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There's Not A Cloud In The Sky, But Your House Could Still Be Underwater

Streets and homes flooded in Newport Beach, Calif., during a high tide in July 2020. So-called sunny day floods are getting more common in coastal cities and towns as sea levels rise due to climate change.
Matt Hartman
Streets and homes flooded in Newport Beach, Calif., during a high tide in July 2020. So-called sunny day floods are getting more common in coastal cities and towns as sea levels rise due to climate change.

Coastal neighborhoods around the U.S. are seeing a steady increase in high tide flooding, as sea level rise accelerates and sends seawater into homes, sewers and streets. The problem is expected to get worse in the coming years, federal scientists warn.

In 2021, 14 coastal locations broke or tied records for the number of so-called sunny day floods, when water infiltrated neighborhoods even though there was no storm, according to the annual high tide flooding report from the National Oceanic and Atmospheric Administration.

That includes Galveston and Corpus Christi, Texas, which each set records of more than 20 days of high tide flooding in 2021. Residents of Pensacola, Fla., and Charleston, S.C., each experienced 14 days of high tide flooding in 2021.

That's a huge increase over just two decades ago: all four cities saw two days of tidal flooding or less in the year 2000.

"Damaging floods that decades ago happened only during a storm are now happening more regularly, even without severe weather," says Nicole LeBoeuf, the director of NOAA's National Ocean Service.

The cause of the flooding is clear: human-driven climate change. People are burning fossil fuels that release enormous quantities of greenhouse gases into the atmosphere. That's causing the Earth to heat up rapidly, which melts ice and causes the water in the oceans to expand, both of which drive sea level rise.

"Sea levels are going up quicker than anticipated and the number of flood days are following suit," says William Sweet, an oceanographer at NOAA's National Ocean Service. "There's a lot of heat and there's a lot of warm water."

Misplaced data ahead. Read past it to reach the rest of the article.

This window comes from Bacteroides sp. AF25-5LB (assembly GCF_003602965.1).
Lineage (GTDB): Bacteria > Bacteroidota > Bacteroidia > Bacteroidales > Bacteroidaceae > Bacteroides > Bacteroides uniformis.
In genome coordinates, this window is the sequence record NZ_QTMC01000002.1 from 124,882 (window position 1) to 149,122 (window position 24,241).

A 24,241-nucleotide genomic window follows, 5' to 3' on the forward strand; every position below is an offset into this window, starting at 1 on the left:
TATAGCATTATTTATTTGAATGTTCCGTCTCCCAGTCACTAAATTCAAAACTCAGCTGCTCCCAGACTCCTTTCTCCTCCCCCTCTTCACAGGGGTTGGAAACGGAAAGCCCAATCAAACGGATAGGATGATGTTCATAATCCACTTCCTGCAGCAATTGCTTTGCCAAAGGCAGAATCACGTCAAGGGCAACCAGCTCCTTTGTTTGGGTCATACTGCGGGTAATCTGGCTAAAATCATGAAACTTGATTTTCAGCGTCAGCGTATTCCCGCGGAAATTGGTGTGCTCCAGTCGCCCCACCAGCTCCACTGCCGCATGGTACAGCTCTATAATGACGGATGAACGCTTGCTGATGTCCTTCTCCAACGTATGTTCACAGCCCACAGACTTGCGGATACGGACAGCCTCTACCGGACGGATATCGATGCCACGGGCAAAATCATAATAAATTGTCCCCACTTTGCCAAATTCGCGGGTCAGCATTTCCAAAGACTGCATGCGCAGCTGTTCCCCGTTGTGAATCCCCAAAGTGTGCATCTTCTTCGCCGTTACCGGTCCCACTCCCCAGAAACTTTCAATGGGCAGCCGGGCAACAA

In some areas, the land is also sinking. That includes the Chesapeake Bay region, where the land is naturally subsiding, and parts of the Gulf Coast where fossil fuel and drinking water extraction are hastening land loss. When the land sinks while the water rises, flooding is even more severe.

Scientists expect high tide flooding will continue to accelerate in the coming years. Long-term projections for the U.S. suggest that the average number of days with high tide floods could double by the end of the decade.

Beginning in the mid-2030s, a change in the lunar cycle will amplify climate-driven tidal flooding, a recent study by NASA scientists warned. The moon's orbit has a natural wobble, and when the moon is slightly closer to the Earth, tides are a little higher.

Local governments in coastal areas are increasingly reliant on official predictions about tidal flooding. Floods can affect emergency services and schools, and local planning departments must decide where to build new buildings in light of increased flood risk.

NOAA's ocean scientists continuously monitor tides around the U.S., and release seasonal predictions for each U.S. region. Those predictions include specific dates that residents in each region of the country can expect to see high tide flooding, such as water running in the streets or bubbling up through storm drains.

Copyright 2021 NPR. To see more, visit https://www.npr.org.

Rebecca Hersher (she/her) is a reporter on NPR's Science Desk, where she reports on outbreaks, natural disasters, and environmental and health research. Since coming to NPR in 2011, she has covered the Ebola outbreak in West Africa, embedded with the Afghan army after the American combat mission ended, and reported on floods and hurricanes in the U.S. She's also reported on research about puppies. Before her work on the Science Desk, she was a producer for NPR's Weekend All Things Considered in Los Angeles.